Anderson is part of the Country Liberal Party government that came to power in August last year on the back of a strong bush vote. She is one of an impressive number of Aboriginal MLAs and ministers. This includes the Chief Minister, Adam Giles, who recently ousted Terry Mills to become the first Indigenous head of an Australian government.
But so far, there hasn’t been a lot for Aboriginal people to celebrate.
Anderson’s comments at the Wheeler Centre were in keeping with previous comments she has made, which must be like music to the ears of neo-conservatives around the country. She launched the Homelands Policy on February 25, which contained an unlikely combination of supporting her people’s connection to the land and demanding they open it up to private ownership.
She said: “Private ownership of housing is good because it encourages people to take out mortgages … Once you start to think about it, having a mortgage means you can build a better house for yourself and your children. It means you have to get up in the morning and have a shower and go to work to earn the money to pay the mortgage.”
As Jon Altman has written on news website Crikey, Indigenous people are overwhelmingly resistant to the idea of private home ownership.
Meanwhile, Anderson’s proposed solution to domestic violence — ending welfare in communities by forcing everyone to work in the mines — ignores the reality of Aboriginal employment trends. According to the 2006 Census, 176 Aboriginal people in the NT were employed in the mining industry, compared with more than 4000 in public administration and safety, and 2000 in health care and public assistance.
It is difficult to know whether the low numbers of Aboriginal workers in the mining industry reflect discrimination, Aboriginal people’s choices about work or the relatively limited employment opportunities created by mining. Certainly Anderson ignores the campaigns that Aboriginal communities have waged in resisting mining on their country.
Fifty years ago Yolngu people sent a bark petition to Canberra to protest Nabalco mining bauxite on their land. They lost the fight and the mine, now operated by a subsidiary of Rio Tinto, is still at Nhulunbuy.
Today, the people of Maningrida are fighting against an oil exploration application over their country.
Is telling these strong fighters and custodians of country to get off welfare and into the mines really the best thing the CLP government has to offer?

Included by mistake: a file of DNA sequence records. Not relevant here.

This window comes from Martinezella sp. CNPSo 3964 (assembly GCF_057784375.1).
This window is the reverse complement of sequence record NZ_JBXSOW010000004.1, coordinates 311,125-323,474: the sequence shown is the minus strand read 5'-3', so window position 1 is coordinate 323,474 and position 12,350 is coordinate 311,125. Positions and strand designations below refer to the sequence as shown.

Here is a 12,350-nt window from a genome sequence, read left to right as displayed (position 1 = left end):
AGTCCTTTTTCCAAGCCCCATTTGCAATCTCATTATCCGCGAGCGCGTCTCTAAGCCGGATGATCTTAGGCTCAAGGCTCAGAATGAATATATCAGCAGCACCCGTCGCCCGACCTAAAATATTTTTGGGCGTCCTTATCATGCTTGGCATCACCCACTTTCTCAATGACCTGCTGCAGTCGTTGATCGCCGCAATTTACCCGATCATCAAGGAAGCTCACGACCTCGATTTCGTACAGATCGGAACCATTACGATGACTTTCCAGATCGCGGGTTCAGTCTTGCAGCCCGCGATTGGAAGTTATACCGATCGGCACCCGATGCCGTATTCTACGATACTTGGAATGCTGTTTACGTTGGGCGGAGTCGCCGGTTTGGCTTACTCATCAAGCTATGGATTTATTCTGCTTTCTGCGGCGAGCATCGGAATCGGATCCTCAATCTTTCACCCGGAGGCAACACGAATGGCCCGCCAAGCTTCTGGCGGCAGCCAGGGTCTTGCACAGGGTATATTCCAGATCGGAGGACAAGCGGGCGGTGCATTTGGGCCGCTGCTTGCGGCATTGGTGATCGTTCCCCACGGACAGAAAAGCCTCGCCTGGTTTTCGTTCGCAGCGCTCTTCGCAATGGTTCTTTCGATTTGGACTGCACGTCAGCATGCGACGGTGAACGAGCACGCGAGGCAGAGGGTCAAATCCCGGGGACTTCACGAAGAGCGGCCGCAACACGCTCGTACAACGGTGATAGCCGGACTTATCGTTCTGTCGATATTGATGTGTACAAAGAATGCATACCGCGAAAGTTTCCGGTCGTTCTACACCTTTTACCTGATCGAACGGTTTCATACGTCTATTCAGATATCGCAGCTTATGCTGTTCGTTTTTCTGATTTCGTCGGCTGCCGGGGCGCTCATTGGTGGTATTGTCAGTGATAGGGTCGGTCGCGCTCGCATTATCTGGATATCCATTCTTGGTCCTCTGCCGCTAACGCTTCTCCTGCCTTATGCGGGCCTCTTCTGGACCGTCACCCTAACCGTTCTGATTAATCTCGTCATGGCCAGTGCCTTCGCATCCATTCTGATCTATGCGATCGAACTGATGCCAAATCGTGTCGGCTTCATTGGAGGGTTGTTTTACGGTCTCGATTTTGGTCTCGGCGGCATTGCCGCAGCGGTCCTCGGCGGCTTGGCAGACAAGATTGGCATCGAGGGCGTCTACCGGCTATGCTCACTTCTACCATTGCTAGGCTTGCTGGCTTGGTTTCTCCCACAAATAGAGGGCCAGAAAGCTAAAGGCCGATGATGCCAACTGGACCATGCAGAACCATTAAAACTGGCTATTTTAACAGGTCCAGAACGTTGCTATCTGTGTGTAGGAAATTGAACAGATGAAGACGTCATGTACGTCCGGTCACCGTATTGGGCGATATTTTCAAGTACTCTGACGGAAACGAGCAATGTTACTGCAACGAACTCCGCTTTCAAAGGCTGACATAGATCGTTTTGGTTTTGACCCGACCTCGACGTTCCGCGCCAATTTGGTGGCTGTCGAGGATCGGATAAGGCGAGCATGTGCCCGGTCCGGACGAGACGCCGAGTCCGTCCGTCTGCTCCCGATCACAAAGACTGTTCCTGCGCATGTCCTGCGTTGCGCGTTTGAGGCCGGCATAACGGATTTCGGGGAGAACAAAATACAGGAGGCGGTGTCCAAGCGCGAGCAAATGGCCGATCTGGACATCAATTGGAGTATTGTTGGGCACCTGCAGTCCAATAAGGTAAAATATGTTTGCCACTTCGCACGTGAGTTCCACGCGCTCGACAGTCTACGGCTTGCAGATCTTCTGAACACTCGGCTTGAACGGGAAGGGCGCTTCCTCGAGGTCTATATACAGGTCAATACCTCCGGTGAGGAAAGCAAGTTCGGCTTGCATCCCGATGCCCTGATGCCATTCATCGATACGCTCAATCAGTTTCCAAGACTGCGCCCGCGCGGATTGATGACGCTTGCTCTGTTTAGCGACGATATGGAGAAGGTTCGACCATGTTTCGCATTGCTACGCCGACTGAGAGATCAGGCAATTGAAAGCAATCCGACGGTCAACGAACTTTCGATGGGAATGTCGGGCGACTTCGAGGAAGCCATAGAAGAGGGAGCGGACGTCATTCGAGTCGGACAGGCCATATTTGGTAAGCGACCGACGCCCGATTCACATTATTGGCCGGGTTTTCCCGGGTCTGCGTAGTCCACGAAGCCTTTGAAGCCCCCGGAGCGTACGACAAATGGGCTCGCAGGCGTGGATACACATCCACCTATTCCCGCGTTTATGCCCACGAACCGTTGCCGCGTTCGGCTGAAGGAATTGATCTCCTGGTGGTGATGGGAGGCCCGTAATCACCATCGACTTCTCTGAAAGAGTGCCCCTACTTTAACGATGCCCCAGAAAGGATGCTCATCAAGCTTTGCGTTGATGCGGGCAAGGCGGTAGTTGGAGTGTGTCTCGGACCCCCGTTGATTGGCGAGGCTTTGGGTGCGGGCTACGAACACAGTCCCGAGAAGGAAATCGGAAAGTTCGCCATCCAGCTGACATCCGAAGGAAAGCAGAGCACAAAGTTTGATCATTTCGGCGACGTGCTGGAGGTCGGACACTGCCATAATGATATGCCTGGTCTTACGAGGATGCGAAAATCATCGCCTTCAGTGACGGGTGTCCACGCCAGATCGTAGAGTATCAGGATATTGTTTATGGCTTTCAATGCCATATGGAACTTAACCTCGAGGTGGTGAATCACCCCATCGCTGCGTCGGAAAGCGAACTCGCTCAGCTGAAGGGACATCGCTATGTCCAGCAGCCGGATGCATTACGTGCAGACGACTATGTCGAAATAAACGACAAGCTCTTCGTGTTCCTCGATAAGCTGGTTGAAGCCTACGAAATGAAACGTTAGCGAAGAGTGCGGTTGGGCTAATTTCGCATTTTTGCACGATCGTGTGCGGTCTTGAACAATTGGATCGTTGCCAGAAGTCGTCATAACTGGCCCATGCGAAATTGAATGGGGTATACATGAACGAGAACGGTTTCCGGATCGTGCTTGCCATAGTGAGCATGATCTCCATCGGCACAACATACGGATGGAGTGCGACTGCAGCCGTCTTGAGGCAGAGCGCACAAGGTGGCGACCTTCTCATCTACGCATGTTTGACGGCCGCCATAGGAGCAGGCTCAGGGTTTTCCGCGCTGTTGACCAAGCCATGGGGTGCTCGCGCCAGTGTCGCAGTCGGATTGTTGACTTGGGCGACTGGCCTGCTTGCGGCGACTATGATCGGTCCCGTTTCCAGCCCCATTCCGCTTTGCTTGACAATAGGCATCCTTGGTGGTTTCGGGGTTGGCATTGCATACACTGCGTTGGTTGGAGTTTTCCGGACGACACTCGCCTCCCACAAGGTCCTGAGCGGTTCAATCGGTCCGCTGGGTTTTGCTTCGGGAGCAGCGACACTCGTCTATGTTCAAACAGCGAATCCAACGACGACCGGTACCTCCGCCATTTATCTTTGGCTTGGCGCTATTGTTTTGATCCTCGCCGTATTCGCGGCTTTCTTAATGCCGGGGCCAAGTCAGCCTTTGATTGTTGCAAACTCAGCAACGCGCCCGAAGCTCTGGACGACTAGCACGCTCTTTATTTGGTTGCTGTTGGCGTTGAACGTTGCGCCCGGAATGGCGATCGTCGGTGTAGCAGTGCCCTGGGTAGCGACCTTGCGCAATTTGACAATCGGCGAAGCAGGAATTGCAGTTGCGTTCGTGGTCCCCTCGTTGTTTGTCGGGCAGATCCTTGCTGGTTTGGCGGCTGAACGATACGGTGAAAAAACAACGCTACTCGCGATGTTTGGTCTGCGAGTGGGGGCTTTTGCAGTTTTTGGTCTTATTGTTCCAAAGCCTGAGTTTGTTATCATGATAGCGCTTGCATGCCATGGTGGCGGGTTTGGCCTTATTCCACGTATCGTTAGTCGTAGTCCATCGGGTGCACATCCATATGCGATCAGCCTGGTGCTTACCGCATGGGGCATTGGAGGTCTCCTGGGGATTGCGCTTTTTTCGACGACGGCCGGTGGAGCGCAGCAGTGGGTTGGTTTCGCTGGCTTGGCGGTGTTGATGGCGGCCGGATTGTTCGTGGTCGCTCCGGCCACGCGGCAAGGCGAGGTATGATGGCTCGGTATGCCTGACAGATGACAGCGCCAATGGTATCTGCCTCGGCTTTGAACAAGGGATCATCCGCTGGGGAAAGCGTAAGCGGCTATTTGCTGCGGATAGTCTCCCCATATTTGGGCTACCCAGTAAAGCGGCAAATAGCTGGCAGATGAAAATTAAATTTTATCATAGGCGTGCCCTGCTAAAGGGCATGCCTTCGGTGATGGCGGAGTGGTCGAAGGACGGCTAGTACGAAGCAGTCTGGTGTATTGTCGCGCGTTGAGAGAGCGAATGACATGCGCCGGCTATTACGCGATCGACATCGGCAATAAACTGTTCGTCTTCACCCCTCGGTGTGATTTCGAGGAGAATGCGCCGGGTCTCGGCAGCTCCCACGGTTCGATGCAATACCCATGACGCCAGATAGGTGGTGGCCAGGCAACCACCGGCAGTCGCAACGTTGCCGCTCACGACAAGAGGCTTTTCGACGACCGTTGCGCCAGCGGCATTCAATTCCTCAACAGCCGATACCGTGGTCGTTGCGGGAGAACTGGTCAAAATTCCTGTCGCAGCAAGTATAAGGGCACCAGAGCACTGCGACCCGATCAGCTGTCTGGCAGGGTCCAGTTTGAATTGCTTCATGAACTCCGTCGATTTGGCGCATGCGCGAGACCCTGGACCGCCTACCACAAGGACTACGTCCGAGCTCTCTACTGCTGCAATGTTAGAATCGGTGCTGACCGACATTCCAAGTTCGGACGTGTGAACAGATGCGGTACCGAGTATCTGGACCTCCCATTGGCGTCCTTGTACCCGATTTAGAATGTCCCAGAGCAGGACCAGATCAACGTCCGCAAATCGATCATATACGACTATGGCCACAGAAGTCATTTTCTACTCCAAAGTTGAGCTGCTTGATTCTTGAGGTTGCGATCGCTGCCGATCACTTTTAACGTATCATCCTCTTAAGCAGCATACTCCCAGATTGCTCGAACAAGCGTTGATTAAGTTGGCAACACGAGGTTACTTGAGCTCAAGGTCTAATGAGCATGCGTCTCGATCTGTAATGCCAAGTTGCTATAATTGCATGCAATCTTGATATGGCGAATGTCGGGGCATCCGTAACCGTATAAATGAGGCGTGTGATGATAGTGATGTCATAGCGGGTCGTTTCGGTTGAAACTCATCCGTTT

In her Wheeler Centre address, Anderson also lamented the poor NAPLAN test results for Aboriginal primary school children in the Northern Territory.
She was clear about who was to blame for what others might describe as a systemic failing of Aboriginal people: “The younger generation are not forcing their children to go to school … They don't see the importance of a good education, they don't see that education is the key.”
However, the 2008 12-month review of the NT intervention found that parents and elders in communities were concerned that the next generation was not reaching national standards of English, and they were worried about “the impact this [had] on individual and community capacity”.
The report highlighted a sense that schools were not “important … for social and cultural development” because of “Aboriginal language and culture [not being] seriously incorporated into the formal school curriculum”.
To make schools more relevant, which would increase attendance and outcomes, the CLP government could re-introduce bilingual education. But that does not look likely any time soon.
On October 25, the ABC reported Anderson as saying she believed “Indigenous children should be taught in the same way as students in Sydney … ‘I am not suggesting we abandon our traditional culture or language but teaching them should not be done in schools, it should be done after school and on weekends, and during the holidays,’ she said.”
For Aboriginal Territorians dreaming of an English-only future of working in the mines and being tied to a mortgage, the CLP government might just have the answer.
But for those who value the linguistic and cultural diversity among the oldest continuing cultures on Earth, and for those Aboriginal people who believe they have the right to pursue different values and different ways of being — on their own country — it seems the struggle did not end with the arrival of black ministers in the NT parliament.

Thursday, 21 March 2013

Another post for the long-grassers out the back

This year I am taking postgraduate studies in Aboriginal policy.  Today, national Close the Gap [on Indigenous Health] Day, I spent immersed in reading about child protection policy: a history, with particular focus on Aboriginal child welfare.

It's poignant reading that  stuff when you live in the NT - where the pointy end of neoliberal approach to Aboriginal policy is playing out, where a "national emergency" in Aboriginal communities  was declared, supposedly in response to child abuse, and Aboriginal affairs was set back 40-odd years.

I read all about the ongoing legacy of the years of taking Aboriginal children away: intergenerational trauma, imprisonment, drug and alcohol abuse ... you name it. And how fraught any new child protection policy is going to be, given the such recent memory Aboriginal families have of police coming into town and taking babies out of their mothers' arms.

And how, despite the Bringing them Home report, the Report of the Royal Commission into Aboriginal deaths in Custody, the apology, and everything else that has acknowledged the wrongs, the rate of Aboriginal children being removed from families continues to rise.... It is a form of genocide, this taking of black kids and placing them with white families.